Meet Benny Agosto, President, Hispanic National Bar Association [Hispanic Outlook in Higher Education, The]
|By Hoogeveen, Paul|
The current president of the
In an interview with The Hispanic Outlook in
The Hispanic Outlook: Thank you for taking the time for this interview Let's talk for a minute about your childhood and early family life.
HO: Did anyone in your family follow through with the business?
Agosto: No, not really. We had a jewelry store and a factory. My dad and my mom both went to school only through the sixth grade, so their goal was to get us all educated, and not so much instill the craft. It would have been a good idea, I guess, but they were more interested in seeing us get educated, and pushed hard for that.
HO: When did you first start thinking about what you would do with your life? What led you to decide to go to college?
Agosto: I played soccer for the
HO: Did you plan on studying law?
Agosto: I first thought I'd be a medical doctor. I studied biology and chemistry and all that in college. But as an athlete in college, I'd had to play sports, so when I graduated I didn't have all my classes in line to go to medical school, and had to go to graduate school. I did that in biology with the hope that I would go to medical school. And with the turns that life gives us, I ended up teaching for about six years. At that point, I decided I needed to go back to school because the college I was teaching at was telling me I had to go further in my education.
That's when I decided to go to law school. I had gone through undergraduate studies in biology and chemistry and then had moved to graduate school in biology and was teaching at
HO: How did you end up in
Agosto: The folks from
HO: What made you choose law over medicine?
Agosto: I think the beauty of the law - and I teach a lot of young people this - is that becoming a lawyer allows you to have options that a specialized post-graduate degree does not offer. When I was a biology major, I had only one option: go back and get a Ph.D. in biology, and then work either in private industry or teach biology. There's not much else you can do. So instead of going back for my Ph.D. (in biology), I decided to switch and become a lawyer because that would offer me the opportunity to teach or to work in private or public areas. A law degree allowed me to have those options, and I was encouraged by that. Once I was in law school, I realized that my skills - both bilingual skills and skills as an athlete - would translate effectively into litigation, so I turned to litigation.
HO: What was your first professional post after completing your law degree?
Agosto: I worked for a judge here in
HO: Did you do pro bono work as well?
Agosto: Because Spanish is my first language and I realized that I can help sometimes-downtrodden folks, I was able to do pro bono. I've done pro bono through my entire career. I do about 75 to 100 hours a year of pro bono work, which is a lot. I've actually taken cases all the way to the
HO: Can you provide an example of some pro bono work you've done?
Agosto: The landmark case that I handled on a pro bono basis was a case called Harris County v. Hinojosa.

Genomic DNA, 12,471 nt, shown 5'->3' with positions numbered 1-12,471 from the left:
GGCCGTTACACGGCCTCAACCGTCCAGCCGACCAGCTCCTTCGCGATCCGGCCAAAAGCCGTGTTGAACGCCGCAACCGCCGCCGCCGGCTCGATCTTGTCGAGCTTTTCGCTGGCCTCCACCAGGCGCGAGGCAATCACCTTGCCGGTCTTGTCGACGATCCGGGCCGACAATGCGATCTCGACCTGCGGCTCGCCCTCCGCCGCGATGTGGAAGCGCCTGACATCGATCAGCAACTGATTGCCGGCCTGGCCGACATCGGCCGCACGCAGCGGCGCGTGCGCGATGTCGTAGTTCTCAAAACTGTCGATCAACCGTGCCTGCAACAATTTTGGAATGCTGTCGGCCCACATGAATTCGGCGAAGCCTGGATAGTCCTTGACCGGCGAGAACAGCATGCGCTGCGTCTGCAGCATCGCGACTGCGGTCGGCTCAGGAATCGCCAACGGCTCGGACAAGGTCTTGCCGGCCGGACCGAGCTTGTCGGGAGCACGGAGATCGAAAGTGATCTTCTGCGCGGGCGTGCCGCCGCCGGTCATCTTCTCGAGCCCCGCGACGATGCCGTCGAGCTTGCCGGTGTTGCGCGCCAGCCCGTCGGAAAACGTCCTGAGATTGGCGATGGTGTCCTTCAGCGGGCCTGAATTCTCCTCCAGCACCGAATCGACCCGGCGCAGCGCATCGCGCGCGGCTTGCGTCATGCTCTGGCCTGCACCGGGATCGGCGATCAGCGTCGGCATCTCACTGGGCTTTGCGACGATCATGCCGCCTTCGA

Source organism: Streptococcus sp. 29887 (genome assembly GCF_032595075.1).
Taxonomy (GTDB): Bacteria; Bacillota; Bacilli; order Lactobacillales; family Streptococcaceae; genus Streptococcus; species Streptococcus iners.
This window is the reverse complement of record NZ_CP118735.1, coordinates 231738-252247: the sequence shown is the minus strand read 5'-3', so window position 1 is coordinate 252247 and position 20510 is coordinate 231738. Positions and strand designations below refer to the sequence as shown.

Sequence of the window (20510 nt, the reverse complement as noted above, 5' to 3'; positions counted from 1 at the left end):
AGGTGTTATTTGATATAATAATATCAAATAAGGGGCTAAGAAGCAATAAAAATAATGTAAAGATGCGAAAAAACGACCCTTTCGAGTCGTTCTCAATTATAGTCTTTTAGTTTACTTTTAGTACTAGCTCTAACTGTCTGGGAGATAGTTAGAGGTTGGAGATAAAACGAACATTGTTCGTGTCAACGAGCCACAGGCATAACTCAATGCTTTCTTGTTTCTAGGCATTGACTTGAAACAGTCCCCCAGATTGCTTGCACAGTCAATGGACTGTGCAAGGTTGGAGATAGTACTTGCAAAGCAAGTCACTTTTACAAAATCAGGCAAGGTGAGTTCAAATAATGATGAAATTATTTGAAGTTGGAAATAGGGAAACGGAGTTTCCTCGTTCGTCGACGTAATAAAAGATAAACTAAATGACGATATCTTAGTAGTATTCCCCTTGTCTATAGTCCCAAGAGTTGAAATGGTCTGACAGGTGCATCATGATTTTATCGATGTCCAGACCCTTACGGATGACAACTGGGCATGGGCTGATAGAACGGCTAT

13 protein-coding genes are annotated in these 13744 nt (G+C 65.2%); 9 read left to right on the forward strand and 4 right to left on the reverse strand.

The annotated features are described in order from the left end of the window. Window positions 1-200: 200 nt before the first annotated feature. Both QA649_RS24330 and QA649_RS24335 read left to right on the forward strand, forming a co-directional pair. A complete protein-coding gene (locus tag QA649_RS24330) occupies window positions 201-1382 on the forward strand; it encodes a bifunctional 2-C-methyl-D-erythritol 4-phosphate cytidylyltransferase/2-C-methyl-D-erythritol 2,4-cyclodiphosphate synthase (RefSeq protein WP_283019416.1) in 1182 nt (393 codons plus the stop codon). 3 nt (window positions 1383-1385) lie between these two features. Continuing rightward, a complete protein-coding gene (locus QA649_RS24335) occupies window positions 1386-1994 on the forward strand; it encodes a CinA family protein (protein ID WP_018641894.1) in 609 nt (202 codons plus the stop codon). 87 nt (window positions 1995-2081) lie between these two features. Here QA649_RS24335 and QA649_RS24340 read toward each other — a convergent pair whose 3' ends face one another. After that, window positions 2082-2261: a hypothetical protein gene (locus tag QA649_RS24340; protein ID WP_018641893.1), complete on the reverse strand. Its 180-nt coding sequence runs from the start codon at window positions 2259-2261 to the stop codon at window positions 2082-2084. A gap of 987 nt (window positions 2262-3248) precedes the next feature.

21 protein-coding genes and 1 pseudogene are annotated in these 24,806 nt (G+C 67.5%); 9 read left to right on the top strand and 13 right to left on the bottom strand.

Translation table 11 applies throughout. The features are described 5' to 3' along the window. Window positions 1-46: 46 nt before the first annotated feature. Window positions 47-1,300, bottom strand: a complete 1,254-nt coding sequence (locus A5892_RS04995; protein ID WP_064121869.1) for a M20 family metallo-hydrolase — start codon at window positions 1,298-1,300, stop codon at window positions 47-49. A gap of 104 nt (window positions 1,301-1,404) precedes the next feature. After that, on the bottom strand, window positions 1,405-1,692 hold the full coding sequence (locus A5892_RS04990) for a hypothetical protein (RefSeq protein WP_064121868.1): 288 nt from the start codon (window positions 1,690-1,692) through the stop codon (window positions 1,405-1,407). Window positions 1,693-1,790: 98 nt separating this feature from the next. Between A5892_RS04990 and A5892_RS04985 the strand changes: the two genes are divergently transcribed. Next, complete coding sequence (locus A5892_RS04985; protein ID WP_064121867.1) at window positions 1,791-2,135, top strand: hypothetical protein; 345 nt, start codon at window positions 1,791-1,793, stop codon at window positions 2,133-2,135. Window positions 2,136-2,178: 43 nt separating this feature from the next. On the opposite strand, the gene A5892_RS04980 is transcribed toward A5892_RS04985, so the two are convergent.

HO: Were you involved with any other important cases?
Agosto: Here's another example. For over a decade, I've been writing law reviews on behalf of workers who've been injured on the job. That's a very typical issue that I've fought for all these years. I'm of the strong opinion that if undocumented workers are arrested, they need to go through the process; that's the law of this country I believe we need to have border security and everything that is associated with it. However, if an undocumented worker is working in any capacity, if they're injured because of the negligence of others, they need to be treated just like anybody else. One thing is to be in deportation proceedings, which is necessary by law in this country; another is to treat everybody equally. I had the privilege to represent a family on this issue when an undocumented 21year-old worker was killed on the job. The case went up on appeal, and the issue was that they didn't want to pay compensation for his lost wages or lost earning capacity because he was undocumented. I was able to fight that in the
HO: Do you think that you would consider going back to teaching in the future?
Agosto: I will go back to teaching when I'm ready to retire from my litigation days because I really love teaching. Right now, I'm very active in the community teaching young children; I'm very strong in the legal education pipeline, teaching fourth- and fifth-graders about the law and how to become a lawyer. I've also written a book that's about to be published called
HO: Do you have any thoughts or advice for Hispanic students who are considering postsecondary education?
Agosto: I really believe in the education of all people, but particularly the Latino community. We have 17.2 million Latinos in this country that are under the age of 18 - so we have a lot of young Latinos and Latinas that are coming up through the ranks. When we look into the studies that the
HO: Thank you very much for your thoughts and your time.
Agosto: Thank you. I appreciate it.
|Copyright:||(c) 2011 The Hispanic Outlook in Higher Education|